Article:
December 11, 2023
Calliope Girl 21
I began the week by unpacking and inventorying the new stove and sink, which had recently been delivered from Great Britain, to ensure that the items were in good shape and that everything the owner had ordered was here. Despite some external box damage, fortunately nothing inside was harmed.
My focus for the day was the new mast step. With the major unbuilding in the cabin complete, and awaiting new materials for the reconstruction, this was the perfect opportunity to prepare and install the new step assembly. I’d had the raw materials on hand for a while: three pieces of 12″ x 24″ x 1-1/2″ G-10 fiberglass, which I now had to shape to match the foam patterns I’d made several weeks before.
To transfer the basic profile from the patterns to the new material, I made cardboard patterns of each end of the three layers, which I could then trace onto the fiberglass sheets, along with a rough tracing of the fore and aft shape of the pattern. I did the same process for all three pieces of the new step, though I’ve only illustrated the first (smallest) piece below.
With the basic shapes transferred, I started by cutting along the lines with a jigsaw with carbide saw blade set at the maximum angle to remove as much of the material as possible. I repeated this process with all three layers to rough out the profile.
To complete the shaping, I set up a grinder and fan station near the shop door–I would have done the work outdoors but for the rain–and used a grinder and several coarse flap wheels to shape the three pieces of fiberglass to match the layout lines and the foam patterns as much as possible.
From here, it was a multi-step process involving many trips up and down the ladder into the boat with heavy G-10 panels as I made adjustments to each of the three layers, in turn, so they fit properly in the boat and at the proper heights, as well as level in both directions. I had some layout marks from the patterning to go by. The first piece (#3) took the most time to fit, as it ended up a bit high and I had to keep recontouring the fiberglass sheet till I finally got it down to its layout marks, and level. Once the first section was in, the remaining two went more quickly, though each piece required several trips up and down to grind some more material from the high spots. The spaces between each layer are intentional and designed to allow room for fiberglass tabbing on each individual layer to add to the overall strength of the assembly.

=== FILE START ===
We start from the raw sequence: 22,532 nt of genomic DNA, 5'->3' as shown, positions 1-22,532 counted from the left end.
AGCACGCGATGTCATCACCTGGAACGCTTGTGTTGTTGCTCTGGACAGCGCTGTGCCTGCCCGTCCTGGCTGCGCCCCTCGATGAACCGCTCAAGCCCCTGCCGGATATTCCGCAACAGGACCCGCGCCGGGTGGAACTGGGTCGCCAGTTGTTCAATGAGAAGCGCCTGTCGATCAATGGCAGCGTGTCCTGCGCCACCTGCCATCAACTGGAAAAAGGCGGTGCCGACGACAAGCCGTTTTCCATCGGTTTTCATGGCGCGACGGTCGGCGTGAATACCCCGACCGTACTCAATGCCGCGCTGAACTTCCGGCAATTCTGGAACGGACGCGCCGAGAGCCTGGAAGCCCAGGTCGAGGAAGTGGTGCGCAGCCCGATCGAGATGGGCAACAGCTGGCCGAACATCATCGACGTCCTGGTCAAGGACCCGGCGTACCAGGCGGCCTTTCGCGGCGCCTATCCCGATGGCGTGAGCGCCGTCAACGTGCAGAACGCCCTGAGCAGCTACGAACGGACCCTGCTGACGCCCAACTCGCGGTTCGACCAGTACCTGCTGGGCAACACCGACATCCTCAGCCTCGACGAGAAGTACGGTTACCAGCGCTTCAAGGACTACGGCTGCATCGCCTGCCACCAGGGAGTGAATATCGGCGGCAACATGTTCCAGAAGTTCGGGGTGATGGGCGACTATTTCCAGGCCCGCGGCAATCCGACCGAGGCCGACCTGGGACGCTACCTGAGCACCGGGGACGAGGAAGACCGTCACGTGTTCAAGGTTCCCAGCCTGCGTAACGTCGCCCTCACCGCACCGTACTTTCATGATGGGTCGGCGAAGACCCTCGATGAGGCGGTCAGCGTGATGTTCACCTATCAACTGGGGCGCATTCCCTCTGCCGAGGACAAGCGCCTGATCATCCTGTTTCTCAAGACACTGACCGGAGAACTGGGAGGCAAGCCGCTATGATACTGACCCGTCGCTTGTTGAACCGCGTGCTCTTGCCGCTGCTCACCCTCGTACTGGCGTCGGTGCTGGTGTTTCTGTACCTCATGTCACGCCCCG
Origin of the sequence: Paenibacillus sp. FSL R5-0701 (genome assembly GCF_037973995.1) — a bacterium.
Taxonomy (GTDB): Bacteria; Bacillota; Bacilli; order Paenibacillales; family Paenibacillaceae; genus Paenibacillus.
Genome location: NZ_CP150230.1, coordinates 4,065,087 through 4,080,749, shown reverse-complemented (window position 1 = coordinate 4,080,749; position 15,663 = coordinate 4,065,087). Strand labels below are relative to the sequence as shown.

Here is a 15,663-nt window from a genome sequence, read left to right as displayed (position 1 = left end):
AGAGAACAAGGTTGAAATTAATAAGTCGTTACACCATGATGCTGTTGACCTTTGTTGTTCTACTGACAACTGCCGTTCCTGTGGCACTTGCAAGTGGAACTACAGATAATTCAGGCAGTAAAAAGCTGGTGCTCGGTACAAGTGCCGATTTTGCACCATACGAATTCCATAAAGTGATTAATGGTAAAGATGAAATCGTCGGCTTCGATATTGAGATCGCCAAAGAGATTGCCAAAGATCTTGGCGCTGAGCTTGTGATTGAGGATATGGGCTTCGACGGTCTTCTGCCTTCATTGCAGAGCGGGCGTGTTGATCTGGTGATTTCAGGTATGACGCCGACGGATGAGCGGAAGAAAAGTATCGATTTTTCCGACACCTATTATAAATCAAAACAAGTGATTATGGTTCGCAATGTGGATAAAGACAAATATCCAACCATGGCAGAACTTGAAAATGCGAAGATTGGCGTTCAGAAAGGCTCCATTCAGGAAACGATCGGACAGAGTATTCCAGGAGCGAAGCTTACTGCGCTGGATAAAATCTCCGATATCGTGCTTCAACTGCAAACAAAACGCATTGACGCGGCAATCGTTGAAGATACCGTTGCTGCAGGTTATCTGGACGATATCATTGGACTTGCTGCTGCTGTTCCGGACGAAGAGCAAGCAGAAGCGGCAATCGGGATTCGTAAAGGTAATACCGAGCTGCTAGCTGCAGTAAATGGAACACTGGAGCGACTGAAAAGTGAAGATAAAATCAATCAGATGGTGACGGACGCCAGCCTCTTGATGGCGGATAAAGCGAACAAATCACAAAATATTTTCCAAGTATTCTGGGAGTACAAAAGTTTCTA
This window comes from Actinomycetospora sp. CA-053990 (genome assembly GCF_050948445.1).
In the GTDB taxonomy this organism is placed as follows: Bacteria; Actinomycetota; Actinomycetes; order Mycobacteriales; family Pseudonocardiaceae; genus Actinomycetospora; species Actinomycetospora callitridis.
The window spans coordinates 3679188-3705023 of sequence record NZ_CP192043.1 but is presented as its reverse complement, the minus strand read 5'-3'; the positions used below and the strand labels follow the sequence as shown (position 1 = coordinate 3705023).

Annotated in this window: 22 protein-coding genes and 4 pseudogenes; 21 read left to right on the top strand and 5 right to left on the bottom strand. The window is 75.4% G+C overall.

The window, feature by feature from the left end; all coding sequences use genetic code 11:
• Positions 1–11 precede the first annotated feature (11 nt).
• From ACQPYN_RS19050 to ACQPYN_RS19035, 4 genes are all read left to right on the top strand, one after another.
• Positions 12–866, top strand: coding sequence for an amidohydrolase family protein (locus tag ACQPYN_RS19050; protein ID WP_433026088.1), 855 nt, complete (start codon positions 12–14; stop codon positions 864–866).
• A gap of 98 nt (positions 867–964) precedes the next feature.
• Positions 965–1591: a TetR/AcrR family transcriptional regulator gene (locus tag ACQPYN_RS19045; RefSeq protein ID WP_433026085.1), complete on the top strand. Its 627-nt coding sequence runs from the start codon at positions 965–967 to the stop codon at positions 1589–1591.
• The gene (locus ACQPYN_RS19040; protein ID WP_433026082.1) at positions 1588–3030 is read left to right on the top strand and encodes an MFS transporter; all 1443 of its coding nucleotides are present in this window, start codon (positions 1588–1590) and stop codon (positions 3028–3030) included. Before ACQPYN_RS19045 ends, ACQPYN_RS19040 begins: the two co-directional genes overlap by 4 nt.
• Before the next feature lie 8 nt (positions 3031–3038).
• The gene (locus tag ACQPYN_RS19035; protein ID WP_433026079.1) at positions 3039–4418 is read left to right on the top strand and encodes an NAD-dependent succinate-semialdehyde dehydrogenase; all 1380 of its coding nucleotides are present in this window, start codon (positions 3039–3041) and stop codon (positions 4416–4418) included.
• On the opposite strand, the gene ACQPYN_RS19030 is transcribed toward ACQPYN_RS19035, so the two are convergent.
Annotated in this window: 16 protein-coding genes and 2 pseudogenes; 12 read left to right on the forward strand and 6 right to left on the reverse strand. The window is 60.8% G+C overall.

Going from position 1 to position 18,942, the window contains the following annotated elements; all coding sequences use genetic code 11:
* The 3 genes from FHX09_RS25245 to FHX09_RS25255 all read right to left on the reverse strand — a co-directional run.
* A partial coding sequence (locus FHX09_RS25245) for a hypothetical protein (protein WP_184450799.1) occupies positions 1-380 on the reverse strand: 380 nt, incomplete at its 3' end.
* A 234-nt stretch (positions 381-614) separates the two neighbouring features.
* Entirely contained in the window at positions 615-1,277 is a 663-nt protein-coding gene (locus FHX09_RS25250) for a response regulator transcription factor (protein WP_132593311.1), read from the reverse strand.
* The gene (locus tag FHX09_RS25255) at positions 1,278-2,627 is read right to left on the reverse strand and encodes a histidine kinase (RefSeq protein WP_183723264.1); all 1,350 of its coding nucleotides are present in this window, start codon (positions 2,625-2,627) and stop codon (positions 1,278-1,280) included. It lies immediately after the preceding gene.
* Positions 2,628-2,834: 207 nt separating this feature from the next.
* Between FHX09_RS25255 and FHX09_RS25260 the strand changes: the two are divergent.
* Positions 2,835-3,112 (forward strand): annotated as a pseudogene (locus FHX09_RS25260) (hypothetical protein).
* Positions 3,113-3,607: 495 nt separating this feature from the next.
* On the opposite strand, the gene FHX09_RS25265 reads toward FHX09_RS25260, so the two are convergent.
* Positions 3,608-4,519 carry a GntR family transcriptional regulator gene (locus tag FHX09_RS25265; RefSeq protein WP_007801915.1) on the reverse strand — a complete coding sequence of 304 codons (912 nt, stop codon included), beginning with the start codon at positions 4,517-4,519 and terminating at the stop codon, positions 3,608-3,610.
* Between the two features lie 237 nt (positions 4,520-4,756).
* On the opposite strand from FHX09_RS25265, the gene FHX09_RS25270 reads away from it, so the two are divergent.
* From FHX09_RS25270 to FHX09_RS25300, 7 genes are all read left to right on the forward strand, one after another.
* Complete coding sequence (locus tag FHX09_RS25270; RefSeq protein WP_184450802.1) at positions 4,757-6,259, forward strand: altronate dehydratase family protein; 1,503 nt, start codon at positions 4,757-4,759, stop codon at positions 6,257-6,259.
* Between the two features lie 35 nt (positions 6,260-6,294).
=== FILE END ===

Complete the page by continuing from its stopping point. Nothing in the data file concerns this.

The most important thing when all was said and done was that the top layer ended up at the proper height to ultimately match exactly the height of the old mast step. I’d built the patterns so the top layer ended up 68-1/2″ below a known point on the mast collar in the deck above, which allowed 1/4″ of space for fiberglass over the top and to fine-tune the final-final height to 68-1/4″, which was the original measurement. I strove throughout the patterning process to ensure that if anything, the final platform ended up lower rather than higher.
To help me easily keep the pieces in alignment during installation, and to provide reference points for height and position as I went, I used a straightedge held flat to each corner of each of the three layers to mark points on the hull that I could quickly and easily use during installation and keep the lower layers where they needed to be, rather than risk any possibility of the layers “growing” as I worked up to the critical top.
When these layers were fully installed, they’d surely be strong, but as an added hedge and to help transfer the loads all the way to the bottom of the boat, I patterned, then cut to fit, a piece of 1/2″ G-10 to be installed on centerline beneath the lowest section, extending to the hull beneath. This left ample limber space on each side.
To prepare for final installation, I had enough time left in the day to epoxy the new support to the underside of the lowest layer. I’d install tabbing to secure the support to the bottom of the first layer before installation in the boat, then epoxy and tab the lower edge of the support to the hull as well. My epoxy hardener was dark red after sitting in the pump tank unused for some time; apparently the welded seam on the old style tanks like mine reacts with the hardeners to cause this harmless color change.
Total time billed on this job today: 8.75 hours
0600 Weather Observation: 42°. rain. Forecast for the day: Rain, then eventual clearing, 40s°